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How to deal with the late summer blues

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We understand fall anxiety and depression on a molecular level. I grew up in a tourist city on the east coast. There, the promenade arcades were closed at the end of the summer, leaving most people to drive away.We talked shit endlessly about “shoebees”, ignorant summer visitors from Philadelphia and North Jersey who couldn’t surf or skate, but after Labor Day, two-thirds The houses in town were empty and the traffic lights were off (who would need them when there was no traffic?), and I actually Missed Those annoying tourists. Autumn is the season when school starts and the Ferris wheel stops. When the sea is too cold to swim without lifeguards. When the fun ends and everything dies.

Being a shoobi myself and living in Los Angeles where everything is already dead and even the seasons don’t change, this time of year is still hard. Can you empathize?

in this way New York Times article As we point out, the end of summer this year is especially difficult as it is the first semi-normal summer many of us have experienced in years.Just to add, given the chaos these days, it could be the last quasi-normal summer we so far Enjoy (sorry for being depressing.). Those who feel fear of falling And at least it gives you some reassurance that you’re not alone. Here are some tips to help you pass as easily as possible.

take a break

One of the best ways to overcome the small obstacles of life’s “power” is to be aware of what is going on and honor your feelings.Yes others have done worse but this is still important youThen apply the “treat yourself like you would treat a friend” rule.

If a loved one tells you, “I’m always depressed this time of year,” you probably won’t (I hope) say, “You’re stupid.” But that’s how we talk to ourselves a lot of the time. Instead, acknowledge your feelings and treat yourself a little more gently. Those who practice self-compassion are more likely to report higher sensations. higher overall happiness than those who do notin the end.

Learn or not learn from the late summer blues

Conventional wisdom in the psychological community (at least according to the experts cited in t)he times) is to learn from our feelings and ask ourselves what the anxiety of changing seasons can teach us. “It’s information about what we really value and want in life.” Tracy Dennis Tiwary, a psychologist and director of the Emotion Regulation Laboratory at Hunter College in New York City, told The Times.

Maybe you’re feeling sad and anxious at the end of the summer because you’re the parent who hasn’t organized your carpool back-to-school business. I checked the class schedule and knew exactly how everything worked. This is a good time to work out your logistics. Does the end of your vacation freak you out because you need to find a job you’re not afraid to go back to?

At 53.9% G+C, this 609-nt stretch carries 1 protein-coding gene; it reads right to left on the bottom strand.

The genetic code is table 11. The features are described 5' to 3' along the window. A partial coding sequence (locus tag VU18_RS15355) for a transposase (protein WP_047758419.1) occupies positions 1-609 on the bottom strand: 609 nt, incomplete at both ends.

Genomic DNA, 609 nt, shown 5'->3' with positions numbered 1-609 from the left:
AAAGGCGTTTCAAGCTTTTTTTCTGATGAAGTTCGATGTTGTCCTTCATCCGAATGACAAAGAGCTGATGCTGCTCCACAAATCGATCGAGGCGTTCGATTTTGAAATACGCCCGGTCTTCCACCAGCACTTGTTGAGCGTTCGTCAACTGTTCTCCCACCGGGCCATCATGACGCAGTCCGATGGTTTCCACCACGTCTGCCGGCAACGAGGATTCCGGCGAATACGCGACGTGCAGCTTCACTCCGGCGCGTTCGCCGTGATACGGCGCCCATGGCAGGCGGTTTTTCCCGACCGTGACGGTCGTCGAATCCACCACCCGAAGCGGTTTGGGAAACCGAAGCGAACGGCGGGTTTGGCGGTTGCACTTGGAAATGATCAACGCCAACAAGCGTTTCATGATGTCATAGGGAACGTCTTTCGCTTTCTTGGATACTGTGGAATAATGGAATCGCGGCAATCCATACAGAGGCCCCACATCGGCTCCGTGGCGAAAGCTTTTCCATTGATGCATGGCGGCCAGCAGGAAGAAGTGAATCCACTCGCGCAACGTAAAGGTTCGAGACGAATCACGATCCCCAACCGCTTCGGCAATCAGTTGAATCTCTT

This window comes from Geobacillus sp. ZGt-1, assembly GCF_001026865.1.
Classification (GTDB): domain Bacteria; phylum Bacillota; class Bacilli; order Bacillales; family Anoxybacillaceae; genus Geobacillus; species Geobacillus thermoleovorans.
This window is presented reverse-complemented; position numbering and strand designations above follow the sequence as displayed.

If your emotions point to real problems that you can solve, that’s good for you.but if not it’s ok that too. After years of thinking that certain events in my life caused my black mood, I gradually realized that it wasn’t my stress, my relationships, or my job that was causing my psychological discomfort. It was basically nothing. Or maybe it’s the wrong chemistry in my brain, or a whim of the gods.For me, and your mileage may vary, but ruminating why I was depressed and nothing I could do about it was in vain. I didn’t get an answer at all, so I thought, ‘Yeah, this happened around September,’ and I just let it go. (Pharmaceuticals can help. that too. )

Halloween is coming just for you

Halloween has always been my favorite holiday. Probably just because of when it will be. It’s comforting to have a jokingly fake fear during a time when I think I’m at my most frightening. But maybe it’s Christmas for you, maybe it’s Thanksgiving, maybe soccer season has started, maybe you actually like “pumpkin spice.” it doesn’t matter. Looking forward to something helps keep the big picture in mind and is a reminder of the ancient advice attributed to King Solomon, “This too shall pass.”

All normal advice applies

Whether your anxiety or grief is related to the end of summer, there are positive steps you can take to get things back on track. To reinforce:

  • regular exercise
  • eat healthy
  • Spend time outdoors (fall is great for hiking and biking)
  • don’t scroll doom
  • spend time with friends and family
  • Seek professional help if you think the negative spell could be something more serious.

How to deal with the late summer blues

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